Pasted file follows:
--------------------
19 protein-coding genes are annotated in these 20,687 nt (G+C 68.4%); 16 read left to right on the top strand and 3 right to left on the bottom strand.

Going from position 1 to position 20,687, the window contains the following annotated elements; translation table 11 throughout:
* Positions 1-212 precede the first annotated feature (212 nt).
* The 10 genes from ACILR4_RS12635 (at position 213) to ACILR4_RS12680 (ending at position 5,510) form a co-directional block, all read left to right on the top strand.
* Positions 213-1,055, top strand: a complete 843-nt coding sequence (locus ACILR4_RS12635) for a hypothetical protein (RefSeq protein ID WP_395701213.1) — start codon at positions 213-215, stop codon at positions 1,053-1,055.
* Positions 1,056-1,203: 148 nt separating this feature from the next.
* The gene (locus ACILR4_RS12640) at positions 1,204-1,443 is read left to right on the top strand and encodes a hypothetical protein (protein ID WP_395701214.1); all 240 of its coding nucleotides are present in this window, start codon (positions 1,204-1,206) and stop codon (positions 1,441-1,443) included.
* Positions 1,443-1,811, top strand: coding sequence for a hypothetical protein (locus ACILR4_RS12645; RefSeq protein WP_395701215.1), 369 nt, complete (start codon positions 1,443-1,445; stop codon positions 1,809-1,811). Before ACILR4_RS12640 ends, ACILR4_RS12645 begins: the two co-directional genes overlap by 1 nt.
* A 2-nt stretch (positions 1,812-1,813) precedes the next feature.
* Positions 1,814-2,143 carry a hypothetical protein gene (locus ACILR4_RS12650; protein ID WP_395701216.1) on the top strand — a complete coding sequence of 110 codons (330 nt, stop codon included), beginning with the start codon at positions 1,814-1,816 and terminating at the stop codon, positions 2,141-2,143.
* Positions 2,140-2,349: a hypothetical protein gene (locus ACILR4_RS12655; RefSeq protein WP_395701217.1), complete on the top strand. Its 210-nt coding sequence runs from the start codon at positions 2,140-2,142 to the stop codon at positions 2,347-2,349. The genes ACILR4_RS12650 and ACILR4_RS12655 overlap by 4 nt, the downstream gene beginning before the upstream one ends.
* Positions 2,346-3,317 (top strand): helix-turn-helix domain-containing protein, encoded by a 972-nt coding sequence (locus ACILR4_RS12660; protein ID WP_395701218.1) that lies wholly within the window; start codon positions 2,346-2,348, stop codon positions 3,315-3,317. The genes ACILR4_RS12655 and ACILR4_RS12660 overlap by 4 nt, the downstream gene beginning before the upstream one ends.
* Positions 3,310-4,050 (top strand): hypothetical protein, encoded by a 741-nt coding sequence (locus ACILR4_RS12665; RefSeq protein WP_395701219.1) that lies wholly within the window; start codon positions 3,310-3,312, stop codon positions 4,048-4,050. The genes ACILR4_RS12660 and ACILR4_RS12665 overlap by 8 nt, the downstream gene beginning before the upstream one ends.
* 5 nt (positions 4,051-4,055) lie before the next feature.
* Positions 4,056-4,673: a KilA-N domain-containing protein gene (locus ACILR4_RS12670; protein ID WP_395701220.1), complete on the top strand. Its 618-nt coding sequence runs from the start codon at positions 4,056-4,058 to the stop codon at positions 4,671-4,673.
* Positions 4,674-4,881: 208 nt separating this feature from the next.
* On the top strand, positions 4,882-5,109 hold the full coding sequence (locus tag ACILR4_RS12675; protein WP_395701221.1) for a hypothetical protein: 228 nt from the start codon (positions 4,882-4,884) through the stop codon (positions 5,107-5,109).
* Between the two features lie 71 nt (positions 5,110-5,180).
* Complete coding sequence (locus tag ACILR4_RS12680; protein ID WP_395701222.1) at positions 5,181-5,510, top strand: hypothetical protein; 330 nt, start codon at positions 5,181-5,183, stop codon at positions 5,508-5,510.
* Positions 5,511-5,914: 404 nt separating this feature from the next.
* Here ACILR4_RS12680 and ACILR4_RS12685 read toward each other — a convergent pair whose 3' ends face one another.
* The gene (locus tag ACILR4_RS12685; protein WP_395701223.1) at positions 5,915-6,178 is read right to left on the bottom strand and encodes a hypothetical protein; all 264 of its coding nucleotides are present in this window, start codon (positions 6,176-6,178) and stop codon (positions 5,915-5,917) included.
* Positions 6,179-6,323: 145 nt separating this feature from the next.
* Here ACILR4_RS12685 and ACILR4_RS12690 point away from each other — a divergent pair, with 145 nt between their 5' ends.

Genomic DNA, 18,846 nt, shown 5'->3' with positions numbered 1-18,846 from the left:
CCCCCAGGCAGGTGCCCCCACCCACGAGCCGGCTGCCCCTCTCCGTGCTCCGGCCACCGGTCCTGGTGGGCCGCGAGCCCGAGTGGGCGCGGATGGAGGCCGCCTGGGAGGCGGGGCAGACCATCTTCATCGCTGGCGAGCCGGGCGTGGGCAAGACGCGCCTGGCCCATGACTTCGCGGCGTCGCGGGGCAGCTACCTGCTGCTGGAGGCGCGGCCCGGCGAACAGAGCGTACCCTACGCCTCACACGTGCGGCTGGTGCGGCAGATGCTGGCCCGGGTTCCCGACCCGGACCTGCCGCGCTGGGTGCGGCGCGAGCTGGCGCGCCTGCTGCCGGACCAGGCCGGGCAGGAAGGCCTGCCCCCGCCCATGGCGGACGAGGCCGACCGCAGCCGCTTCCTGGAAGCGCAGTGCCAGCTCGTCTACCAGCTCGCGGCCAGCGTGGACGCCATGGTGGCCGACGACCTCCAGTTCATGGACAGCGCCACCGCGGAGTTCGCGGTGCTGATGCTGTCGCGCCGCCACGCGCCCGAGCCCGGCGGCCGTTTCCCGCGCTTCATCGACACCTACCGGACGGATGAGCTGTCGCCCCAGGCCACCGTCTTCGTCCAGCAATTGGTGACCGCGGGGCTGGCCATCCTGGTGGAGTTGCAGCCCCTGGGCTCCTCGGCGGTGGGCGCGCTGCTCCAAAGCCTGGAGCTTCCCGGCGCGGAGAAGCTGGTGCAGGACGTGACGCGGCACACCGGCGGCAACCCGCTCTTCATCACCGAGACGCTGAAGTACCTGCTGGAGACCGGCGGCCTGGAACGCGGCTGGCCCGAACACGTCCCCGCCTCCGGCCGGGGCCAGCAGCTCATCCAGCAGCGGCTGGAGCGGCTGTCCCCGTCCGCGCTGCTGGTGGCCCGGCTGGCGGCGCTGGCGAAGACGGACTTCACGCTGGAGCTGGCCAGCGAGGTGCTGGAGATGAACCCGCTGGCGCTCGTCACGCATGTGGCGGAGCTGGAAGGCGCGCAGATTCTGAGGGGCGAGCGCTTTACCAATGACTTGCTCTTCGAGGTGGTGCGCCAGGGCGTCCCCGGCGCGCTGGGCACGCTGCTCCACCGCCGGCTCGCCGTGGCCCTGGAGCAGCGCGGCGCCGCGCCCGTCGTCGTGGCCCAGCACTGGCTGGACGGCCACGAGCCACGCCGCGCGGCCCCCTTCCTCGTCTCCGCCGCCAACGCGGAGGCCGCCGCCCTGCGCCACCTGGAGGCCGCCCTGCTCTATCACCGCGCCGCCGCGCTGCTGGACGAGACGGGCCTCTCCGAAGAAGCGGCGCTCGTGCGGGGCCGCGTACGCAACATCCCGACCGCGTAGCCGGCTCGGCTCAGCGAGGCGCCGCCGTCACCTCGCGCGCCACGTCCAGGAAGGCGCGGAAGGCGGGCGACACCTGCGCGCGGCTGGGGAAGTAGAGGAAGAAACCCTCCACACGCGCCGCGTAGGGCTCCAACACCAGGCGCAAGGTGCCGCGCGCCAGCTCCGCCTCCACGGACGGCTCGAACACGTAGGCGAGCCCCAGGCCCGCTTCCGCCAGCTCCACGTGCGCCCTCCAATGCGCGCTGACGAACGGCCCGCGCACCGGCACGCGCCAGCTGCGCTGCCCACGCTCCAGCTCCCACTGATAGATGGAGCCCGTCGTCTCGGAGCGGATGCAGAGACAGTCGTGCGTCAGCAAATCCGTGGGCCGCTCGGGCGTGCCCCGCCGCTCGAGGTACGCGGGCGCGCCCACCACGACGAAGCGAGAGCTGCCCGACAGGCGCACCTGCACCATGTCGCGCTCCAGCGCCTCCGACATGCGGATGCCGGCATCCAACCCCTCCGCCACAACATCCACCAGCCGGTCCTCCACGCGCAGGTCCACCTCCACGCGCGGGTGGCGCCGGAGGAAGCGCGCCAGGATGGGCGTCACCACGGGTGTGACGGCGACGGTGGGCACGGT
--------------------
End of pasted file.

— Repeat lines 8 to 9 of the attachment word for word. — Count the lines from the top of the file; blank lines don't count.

* Positions 1,443-1,811, top strand: coding sequence for a hypothetical protein (locus ACILR4_RS12645; RefSeq protein WP_395701215.1), 369 nt, complete (start codon positions 1,443-1,445; stop codon positions 1,809-1,811). Before ACILR4_RS12640 ends, ACILR4_RS12645 begins: the two co-directional genes overlap by 1 nt.
* A 2-nt stretch (positions 1,812-1,813) precedes the next feature.